SACO — Police searched a home in rural Saco on Thursday, looking for clues in the killing of a 15-year-old Thornton Academy student.

Detectives say the mobile home on Mast Hill Road is the last place Ashley Ouellette was known to be seen alive. She got there around 12:30 a.m. Wednesday, they said, 3 1/2 hours before her body was found face down in the middle of Pine Point Road in Scarborough.

“She arrived there in the early morning hours intending to stay the night. We’re trying to retrace her footsteps of the last night she was alive,” said Stephen McCausland, spokesman for the Maine State Police.

No one has been arrested. The results of an autopsy performed Wednesday have not been released.

At Thornton Academy, sophomores collected a notebook of letters offering condolences to the Ouellette family, and filled a banner with messages to Ashley. “I’ll miss your smile,” one student wrote.

Students were quiet during a short, all-school assembly to help them deal with the loss of the outgoing, compassionate and sometimes rebellious schoolmate.


During the gathering, several of Ouellette’s female friends sobbed. When Headmaster Carl Stasio finished his brief talk, the students sat motionless on the bleachers until faculty dismissed them.

“There are no right feelings or wrong feelings today,” Stasio said. “It is a grim day at our school.”

Thirty investigators from the state, Scarborough and Saco police departments and the Violent Crimes Task Force have interviewed 150 people. By the end of the day, they were calling Ouellette’s death a murder.

Police would not say what they were looking for in the mobile home. The residents were interviewed by police. Some interviews were held at the Scarborough police station.

The day before, police impounded an Eagle Summit belonging to the owners of the home.

Detectives stopped cars along Pine Point Road between 3:30 and 4 a.m. Thursday, hoping to find anyone who might have seen something around the same time the day before, said state police Sgt. Matthew Stewart. He said the effort provided helpful information, but wouldn’t elaborate.


Police in helicopters took aerial photos of the Pine Point Road area where Ouellette’s body was found, and of the neighborhood around Mast Hill Road.

Michael Lopes of Old Orchard Beach, the motorist who found Ouellette’s body Wednesday morning and performed cardiopulmonary resuscitation, has said he noticed a small amount of blood around her nose and mouth.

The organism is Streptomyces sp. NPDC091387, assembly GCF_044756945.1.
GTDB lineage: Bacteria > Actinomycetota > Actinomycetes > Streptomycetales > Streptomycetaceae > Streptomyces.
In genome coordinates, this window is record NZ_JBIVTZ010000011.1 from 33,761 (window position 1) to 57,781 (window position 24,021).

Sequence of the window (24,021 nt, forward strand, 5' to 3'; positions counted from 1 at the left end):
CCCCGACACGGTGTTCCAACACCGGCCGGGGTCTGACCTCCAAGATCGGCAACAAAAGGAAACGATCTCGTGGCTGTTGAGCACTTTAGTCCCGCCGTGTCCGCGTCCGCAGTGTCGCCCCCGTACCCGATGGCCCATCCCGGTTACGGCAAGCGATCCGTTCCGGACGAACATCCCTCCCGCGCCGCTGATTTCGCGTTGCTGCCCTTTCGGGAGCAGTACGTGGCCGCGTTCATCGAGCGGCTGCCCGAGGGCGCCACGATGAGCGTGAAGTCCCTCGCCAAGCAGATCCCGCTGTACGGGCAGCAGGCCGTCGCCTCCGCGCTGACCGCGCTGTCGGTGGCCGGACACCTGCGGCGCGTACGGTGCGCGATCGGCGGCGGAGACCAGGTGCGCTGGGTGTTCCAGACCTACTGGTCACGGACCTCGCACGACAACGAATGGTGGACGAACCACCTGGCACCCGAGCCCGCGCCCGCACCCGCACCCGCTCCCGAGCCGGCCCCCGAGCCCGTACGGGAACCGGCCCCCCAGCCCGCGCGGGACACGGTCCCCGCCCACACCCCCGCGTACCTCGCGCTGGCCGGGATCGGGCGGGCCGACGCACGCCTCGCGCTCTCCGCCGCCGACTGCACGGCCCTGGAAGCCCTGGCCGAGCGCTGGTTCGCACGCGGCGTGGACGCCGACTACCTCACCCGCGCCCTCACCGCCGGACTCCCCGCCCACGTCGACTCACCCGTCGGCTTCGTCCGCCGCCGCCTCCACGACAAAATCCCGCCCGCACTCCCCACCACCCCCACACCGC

The parents of the girl, Robert and Lise Ouellette, did not know until midday Wednesday that their daughter was missing. They found out after friends saw a noontime newscast that included a description of the body.

The Ouellettes thought their daughter had been at school.

The night before she had called home around 10:30.

“She was spending the night at a (female friend’s) house less than a mile away,” said Robert Ouellette, a well-known Saco realtor. “She said she was in for the night and said goodnight to her mother. We don’t know what happened after 10:30.”


Ashley Ouellette didn’t participate in extracurricular activities, but she recently found academic success in Thornton’s alternative education program. She liked the independent study and the one-on-one instruction.

“Students are in this program for a variety of reasons” said program director Leon Hadiaris. “But for the most part, they haven’t had a whole lot of success in mainstream classes. Here, (Ouellette) worked all the time. She was a very capable girl. She dove into anything she attempted.”

Hadiaris was most impressed with the respect and compassion Ouellette showed her friends and acquaintances. He recalled how she helped a friend through a recent pregnancy.

And he remembered how once, when a couple of girls showed up at a school dance after an athletic event and were concerned about their appearance, Ouellette took them aside and shared her makeup and jewelry with them.

“Her whole life revolved around being with her friends,” Hadiaris said. “She was part of a very tight group. She was just a very caring person, and people gravitated toward her.”

Ouellette’s father credits Hadiaris’ program with helping to set his daughter on a positive path. He said his daughter went through a rebellious period in recent years but “we got beyond that.”


Mature for her age, Ouellette had many older friends. Last year, during her freshman year at Thornton, she grew close to then-senior Heather Hill.

“Ashley was like my little sister,” Hill said. “I watched over her. She liked to have a good time like anyone else, but she wasn’t a huge partier. She always liked to have people around her.”

At Thornton Academy, 10 counselors, including several volunteers from the Center for Grieving Children in Portland, talked with students throughout the day, including at an afternoon assembly of the 254-member sophomore class.

Another schoolwide meeting was scheduled for this morning, and the sophomore class plans to erect an indoor memorial and hold a private service for Ouellette this afternoon.

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